Zed Lopez

Land of the Lost Re-Watch S01E01: Cha-Ka

Land of the Lost

Say, did you know you could get the complete Land of the Lost on DVD for about $10? Now my nostalgic memories can be ruined!

Yes, the effects and sets are horrendously bad except for the stop-motion dinosaurs and pakuni costumes which are actually pretty impressive. What I didn’t remember is how bad the acting is. And yet still, it had David Gerrold as story editor, and a roster of writers that included Larry Niven, Norman Spinrad, D.C. Fontana, Ben Bova, and Theodore Sturgeon (and Walter Koenig). In 1974, there was more continuity and more chance for the characters to learn than on prime time; Dallas wouldn’t bring serial drama back until 1978.

The credits get things rolling right away, with the familiar theme song (I could still sing it with only a couple of words wrong these more than three decades later) leading us from the “routine expedition” to coming to underneath a tyrannosaur and making a dash for a cave in the side of a cliff.

The first episode is very soon after; Rick Marshall (yes, he’s Ranger Rick) is explaining the theory that they’ve fallen into another world as if it’s fresh news, casually mentioning “last night I saw three moons” for his supporting evidence. My recollection is that we see the three moons all the time during the show, night and day, so is this the day after arrival?

Yet they already have a rope and pulley to raise a bamboo basket to their cave; they already have an established anti-tyrannosaur protocol – the “flyswatter”, or a sharpened pole they shove in its mouth, and the implication is that this isn’t the first one they’ve made. And they appear not to have explored at all yet, as they’d seen dinosaurs, but had yet to meet the pakuni, or encounter a pylon, or see the giant fruit.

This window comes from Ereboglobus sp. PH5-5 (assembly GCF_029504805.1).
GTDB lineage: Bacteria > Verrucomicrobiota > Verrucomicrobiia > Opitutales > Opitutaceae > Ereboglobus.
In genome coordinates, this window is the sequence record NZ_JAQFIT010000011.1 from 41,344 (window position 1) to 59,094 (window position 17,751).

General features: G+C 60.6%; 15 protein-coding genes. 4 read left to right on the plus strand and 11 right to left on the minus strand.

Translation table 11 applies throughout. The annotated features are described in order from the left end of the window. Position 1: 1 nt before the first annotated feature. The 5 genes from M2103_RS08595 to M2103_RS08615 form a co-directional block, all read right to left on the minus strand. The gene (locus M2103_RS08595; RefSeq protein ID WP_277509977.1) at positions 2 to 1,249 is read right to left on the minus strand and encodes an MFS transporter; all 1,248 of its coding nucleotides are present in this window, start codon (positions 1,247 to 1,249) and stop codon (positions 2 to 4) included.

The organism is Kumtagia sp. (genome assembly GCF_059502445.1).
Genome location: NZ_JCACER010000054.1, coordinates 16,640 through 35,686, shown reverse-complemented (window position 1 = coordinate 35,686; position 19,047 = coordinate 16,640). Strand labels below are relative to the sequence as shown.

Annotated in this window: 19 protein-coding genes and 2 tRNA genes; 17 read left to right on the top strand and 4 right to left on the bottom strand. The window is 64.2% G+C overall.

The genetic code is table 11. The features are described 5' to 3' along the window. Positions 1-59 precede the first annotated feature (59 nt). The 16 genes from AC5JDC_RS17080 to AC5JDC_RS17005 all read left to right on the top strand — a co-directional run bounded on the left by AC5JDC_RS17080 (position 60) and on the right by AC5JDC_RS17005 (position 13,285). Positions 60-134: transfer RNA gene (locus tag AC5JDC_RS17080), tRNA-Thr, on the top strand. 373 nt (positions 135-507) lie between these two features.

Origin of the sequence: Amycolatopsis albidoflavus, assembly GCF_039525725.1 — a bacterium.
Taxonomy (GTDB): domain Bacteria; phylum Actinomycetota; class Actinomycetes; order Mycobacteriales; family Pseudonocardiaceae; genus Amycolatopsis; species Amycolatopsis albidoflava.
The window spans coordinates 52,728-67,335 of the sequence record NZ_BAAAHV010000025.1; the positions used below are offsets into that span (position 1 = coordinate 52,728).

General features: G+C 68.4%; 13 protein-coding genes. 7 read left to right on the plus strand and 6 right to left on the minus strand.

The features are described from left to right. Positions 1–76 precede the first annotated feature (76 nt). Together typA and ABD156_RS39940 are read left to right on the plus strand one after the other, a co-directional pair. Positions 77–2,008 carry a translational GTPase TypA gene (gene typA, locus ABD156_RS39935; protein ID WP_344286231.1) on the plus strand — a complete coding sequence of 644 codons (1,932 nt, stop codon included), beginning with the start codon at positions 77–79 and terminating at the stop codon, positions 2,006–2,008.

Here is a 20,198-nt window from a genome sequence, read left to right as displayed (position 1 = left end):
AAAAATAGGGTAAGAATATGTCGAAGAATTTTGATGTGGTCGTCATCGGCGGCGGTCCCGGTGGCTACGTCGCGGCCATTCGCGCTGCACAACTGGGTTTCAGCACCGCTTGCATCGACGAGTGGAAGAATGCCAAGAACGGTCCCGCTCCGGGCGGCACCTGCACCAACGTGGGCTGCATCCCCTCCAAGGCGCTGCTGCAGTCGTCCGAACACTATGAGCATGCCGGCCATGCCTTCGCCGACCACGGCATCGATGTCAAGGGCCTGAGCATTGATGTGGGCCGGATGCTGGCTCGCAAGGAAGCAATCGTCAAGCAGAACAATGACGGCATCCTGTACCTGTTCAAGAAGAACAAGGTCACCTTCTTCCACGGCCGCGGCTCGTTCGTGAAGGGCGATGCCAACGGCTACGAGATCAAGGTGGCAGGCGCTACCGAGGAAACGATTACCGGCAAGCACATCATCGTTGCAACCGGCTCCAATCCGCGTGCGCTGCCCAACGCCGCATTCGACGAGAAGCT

The Tyrannosaur gets the name Grumpy in the first episode, and I know why: for all he keeps chasing things, he never actually catches anything. Also, he has an itch between his shoulder blades. (I doubt there’s ever any convincing evidence that he’s a he, but I’ll try to follow the characters’ usage.)

And we meet the Pakuni, who are maybe actual hominids; they have a language, know how to make fire with flint, know how to make and use sharpened sticks as weapons.

I had pretty much forgotten the end-credit theme.

Anything I could ever say about Land of the Lost pales in comparison to Pop Apostle’s Land of the Lost site.